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Pre/post operative diagnosis done. What does the findings suggest?

PRE/POSTOPERATIVE DIAGNOSIS: Postmenopausal bleeding with probable polyp seen on saline sonohysterogram.
OPERATIVE FINDINGS: Endometrial polyp seen arising from the left cornual region.
Otherwise, benign uterine cavity.
PROCEDURE: The patient was taken to the operating room and a general anesthetic
was administered. The patient was then prepped and draped in the usual manner in
lithotomy position and the bladder was emptied with a straight catheter.
A weighted speculum was placed to allow for visualization of the cervix, which was
grasped anteriorly using single-toothed tenaculum. The uterus was then sounded to
9 cm in depth. The cervix was dilated to allow for insertion of the diagnostic hysteroscope.
The uterine cavity was then inspected. Immediately apparent was a
polyp arising from the left cornual region. Remainder of uterine cavity was
inspected and appeared to be benign. Minimal endometrial tissue was otherwise
present. At this point, the hysteroscope was removed, and polyp forceps was placed within
the uterus. Attempt was made to grasp the polyp, but this could not be grabbed
with the polyp forceps. Therefore, a sharp curet was used and the polyp was
thereby obtained and removed. A small amount of endometrial tissue was also
obtained by curettage. Once this had been completed, the hysteroscope was reinserted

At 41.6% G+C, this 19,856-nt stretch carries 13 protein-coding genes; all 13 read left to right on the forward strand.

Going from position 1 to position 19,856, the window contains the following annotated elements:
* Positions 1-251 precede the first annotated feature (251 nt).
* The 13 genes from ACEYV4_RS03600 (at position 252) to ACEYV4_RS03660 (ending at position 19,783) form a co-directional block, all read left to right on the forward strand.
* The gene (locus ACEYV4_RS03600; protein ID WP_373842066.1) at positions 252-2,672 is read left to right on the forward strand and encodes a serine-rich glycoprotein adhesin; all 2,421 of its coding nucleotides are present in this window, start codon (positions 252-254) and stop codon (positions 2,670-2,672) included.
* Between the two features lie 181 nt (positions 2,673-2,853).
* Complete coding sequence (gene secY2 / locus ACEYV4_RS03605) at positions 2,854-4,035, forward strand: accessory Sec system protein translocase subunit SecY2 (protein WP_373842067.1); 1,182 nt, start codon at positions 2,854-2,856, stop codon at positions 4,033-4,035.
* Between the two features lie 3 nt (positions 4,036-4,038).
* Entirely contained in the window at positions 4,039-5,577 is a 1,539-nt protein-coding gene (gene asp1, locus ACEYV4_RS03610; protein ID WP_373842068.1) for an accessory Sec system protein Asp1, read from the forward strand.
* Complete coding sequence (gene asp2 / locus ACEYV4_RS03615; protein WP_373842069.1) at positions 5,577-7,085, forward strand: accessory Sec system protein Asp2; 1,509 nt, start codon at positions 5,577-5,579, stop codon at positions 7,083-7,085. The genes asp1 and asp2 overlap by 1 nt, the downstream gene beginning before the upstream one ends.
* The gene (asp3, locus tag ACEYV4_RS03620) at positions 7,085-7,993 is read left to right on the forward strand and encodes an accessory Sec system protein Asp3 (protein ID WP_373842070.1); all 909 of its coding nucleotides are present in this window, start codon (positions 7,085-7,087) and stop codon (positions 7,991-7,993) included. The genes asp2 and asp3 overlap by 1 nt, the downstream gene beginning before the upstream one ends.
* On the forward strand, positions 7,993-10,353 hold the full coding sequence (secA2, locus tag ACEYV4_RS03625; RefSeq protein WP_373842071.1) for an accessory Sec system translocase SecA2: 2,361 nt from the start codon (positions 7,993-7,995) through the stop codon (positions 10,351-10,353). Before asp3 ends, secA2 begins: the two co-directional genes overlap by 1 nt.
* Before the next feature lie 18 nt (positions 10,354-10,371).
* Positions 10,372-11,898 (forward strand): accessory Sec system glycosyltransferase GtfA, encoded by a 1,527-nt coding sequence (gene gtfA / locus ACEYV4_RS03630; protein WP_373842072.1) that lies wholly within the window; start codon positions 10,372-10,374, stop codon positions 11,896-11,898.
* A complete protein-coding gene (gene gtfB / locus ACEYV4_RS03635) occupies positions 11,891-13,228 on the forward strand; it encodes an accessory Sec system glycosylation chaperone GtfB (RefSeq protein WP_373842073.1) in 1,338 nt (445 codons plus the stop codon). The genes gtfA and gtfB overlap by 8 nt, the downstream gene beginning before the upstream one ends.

and the cavity was reinspected. It was confirmed that the polyp was
removed. Otherwise, the endometrial canal then appeared normal. At this point,
the procedure was terminated. Tenaculum was removed, and good hemostasis was
ensured at the cervix. The patient tolerated this procedure well.
There were no complications. Fluid in was 325 cc and was equal to fluid out at the
end of the procedure. Estimated blood loss was minimal.
CPT Code: ____________________
ICD-9-CM Code: ____________________
Asked On : Sat, 8 Jun 2013
Answers:  1 Views:  806
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General & Family Physician 's  Response
thanks for using health care magic

You had a uterine mass that was shown to be a polyp. Polyps are benign masses ( non cancerous) that result from over growth of cells in the inner wall of the uterus.

Polyps are a common findings in women and may bleed in some women causing blood to be seen at the level of the vulva like what you experienced.

Its only in very rare cases that polyps could become cancerous. However, since the polyp was excised, that risk has been cancelled.

If you have any further query, Please do not hesitate to let me know.
Best regards
Dr Achuo
Answered: Mon, 10 Jun 2013
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